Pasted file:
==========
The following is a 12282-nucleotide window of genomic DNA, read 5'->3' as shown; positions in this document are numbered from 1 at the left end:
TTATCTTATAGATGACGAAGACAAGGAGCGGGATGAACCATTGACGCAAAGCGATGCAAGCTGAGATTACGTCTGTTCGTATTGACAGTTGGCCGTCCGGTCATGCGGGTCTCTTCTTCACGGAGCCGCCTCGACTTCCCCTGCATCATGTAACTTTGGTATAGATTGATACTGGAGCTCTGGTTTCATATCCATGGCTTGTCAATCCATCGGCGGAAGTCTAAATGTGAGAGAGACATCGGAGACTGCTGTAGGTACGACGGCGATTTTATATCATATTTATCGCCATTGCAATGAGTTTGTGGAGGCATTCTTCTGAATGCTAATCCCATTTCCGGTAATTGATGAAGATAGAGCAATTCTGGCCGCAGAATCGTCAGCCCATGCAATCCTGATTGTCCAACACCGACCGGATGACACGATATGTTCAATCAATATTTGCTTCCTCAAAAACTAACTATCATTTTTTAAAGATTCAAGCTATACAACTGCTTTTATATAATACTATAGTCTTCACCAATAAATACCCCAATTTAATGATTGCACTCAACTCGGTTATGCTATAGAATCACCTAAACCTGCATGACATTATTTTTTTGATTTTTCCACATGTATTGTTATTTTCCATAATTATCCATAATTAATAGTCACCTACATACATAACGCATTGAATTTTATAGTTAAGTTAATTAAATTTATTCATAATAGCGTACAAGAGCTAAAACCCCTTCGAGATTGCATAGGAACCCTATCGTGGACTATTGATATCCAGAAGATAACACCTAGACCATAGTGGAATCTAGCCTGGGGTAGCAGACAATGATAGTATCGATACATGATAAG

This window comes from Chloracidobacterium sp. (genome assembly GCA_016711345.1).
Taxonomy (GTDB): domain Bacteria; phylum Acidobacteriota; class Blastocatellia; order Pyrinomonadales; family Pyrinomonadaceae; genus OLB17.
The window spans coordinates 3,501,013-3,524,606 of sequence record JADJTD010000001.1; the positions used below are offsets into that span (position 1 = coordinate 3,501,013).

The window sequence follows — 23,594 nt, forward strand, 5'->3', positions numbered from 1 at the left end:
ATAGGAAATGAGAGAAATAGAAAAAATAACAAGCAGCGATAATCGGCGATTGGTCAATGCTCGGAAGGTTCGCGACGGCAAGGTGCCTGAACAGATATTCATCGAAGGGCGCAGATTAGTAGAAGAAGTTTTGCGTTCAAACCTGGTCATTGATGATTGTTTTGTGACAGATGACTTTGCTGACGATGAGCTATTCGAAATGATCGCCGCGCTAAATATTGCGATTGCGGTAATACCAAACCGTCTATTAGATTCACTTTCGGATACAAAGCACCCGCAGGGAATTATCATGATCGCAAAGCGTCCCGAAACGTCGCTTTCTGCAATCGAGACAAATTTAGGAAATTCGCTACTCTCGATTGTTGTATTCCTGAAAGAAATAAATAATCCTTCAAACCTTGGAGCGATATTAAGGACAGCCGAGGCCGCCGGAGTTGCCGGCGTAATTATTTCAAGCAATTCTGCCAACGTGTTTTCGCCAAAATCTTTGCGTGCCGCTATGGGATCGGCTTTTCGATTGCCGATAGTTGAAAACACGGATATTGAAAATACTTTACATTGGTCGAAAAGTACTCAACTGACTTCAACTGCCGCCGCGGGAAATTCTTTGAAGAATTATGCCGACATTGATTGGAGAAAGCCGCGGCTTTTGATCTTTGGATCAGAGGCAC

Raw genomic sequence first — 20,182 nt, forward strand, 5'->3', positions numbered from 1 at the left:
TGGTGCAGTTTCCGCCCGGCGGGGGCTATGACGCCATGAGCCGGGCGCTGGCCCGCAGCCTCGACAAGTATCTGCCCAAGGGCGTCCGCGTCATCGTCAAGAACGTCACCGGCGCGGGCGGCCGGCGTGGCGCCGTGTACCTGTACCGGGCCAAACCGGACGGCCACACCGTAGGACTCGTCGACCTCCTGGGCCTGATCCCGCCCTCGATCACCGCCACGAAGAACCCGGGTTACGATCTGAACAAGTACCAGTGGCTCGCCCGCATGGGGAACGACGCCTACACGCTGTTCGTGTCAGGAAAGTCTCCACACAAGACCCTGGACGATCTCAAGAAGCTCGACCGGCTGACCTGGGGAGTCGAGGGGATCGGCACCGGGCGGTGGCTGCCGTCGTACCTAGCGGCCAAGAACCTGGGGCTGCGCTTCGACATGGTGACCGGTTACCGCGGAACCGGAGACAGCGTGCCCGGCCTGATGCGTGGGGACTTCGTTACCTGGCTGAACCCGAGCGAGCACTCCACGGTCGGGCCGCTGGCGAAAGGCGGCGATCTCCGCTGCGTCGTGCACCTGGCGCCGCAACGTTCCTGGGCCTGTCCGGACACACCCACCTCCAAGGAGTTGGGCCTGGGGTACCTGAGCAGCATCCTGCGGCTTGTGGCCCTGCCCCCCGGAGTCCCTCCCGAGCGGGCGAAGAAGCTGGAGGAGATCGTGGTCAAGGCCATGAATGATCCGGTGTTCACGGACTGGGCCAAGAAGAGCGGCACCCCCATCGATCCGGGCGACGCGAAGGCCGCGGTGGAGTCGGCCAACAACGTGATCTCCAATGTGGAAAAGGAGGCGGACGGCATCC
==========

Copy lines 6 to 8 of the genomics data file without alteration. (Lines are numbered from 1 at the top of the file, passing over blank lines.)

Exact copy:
The window sequence follows — 23,594 nt, forward strand, 5'->3', positions numbered from 1 at the left end:
ATAGGAAATGAGAGAAATAGAAAAAATAACAAGCAGCGATAATCGGCGATTGGTCAATGCTCGGAAGGTTCGCGACGGCAAGGTGCCTGAACAGATATTCATCGAAGGGCGCAGATTAGTAGAAGAAGTTTTGCGTTCAAACCTGGTCATTGATGATTGTTTTGTGACAGATGACTTTGCTGACGATGAGCTATTCGAAATGATCGCCGCGCTAAATATTGCGATTGCGGTAATACCAAACCGTCTATTAGATTCACTTTCGGATACAAAGCACCCGCAGGGAATTATCATGATCGCAAAGCGTCCCGAAACGTCGCTTTCTGCAATCGAGACAAATTTAGGAAATTCGCTACTCTCGATTGTTGTATTCCTGAAAGAAATAAATAATCCTTCAAACCTTGGAGCGATATTAAGGACAGCCGAGGCCGCCGGAGTTGCCGGCGTAATTATTTCAAGCAATTCTGCCAACGTGTTTTCGCCAAAATCTTTGCGTGCCGCTATGGGATCGGCTTTTCGATTGCCGATAGTTGAAAACACGGATATTGAAAATACTTTACATTGGTCGAAAAGTACTCAACTGACTTCAACTGCCGCCGCGGGAAATTCTTTGAAGAATTATGCCGACATTGATTGGAGAAAGCCGCGGCTTTTGATCTTTGGATCAGAGGCAC

Raw genomic sequence first — 20,182 nt, forward strand, 5'->3', positions numbered from 1 at the left: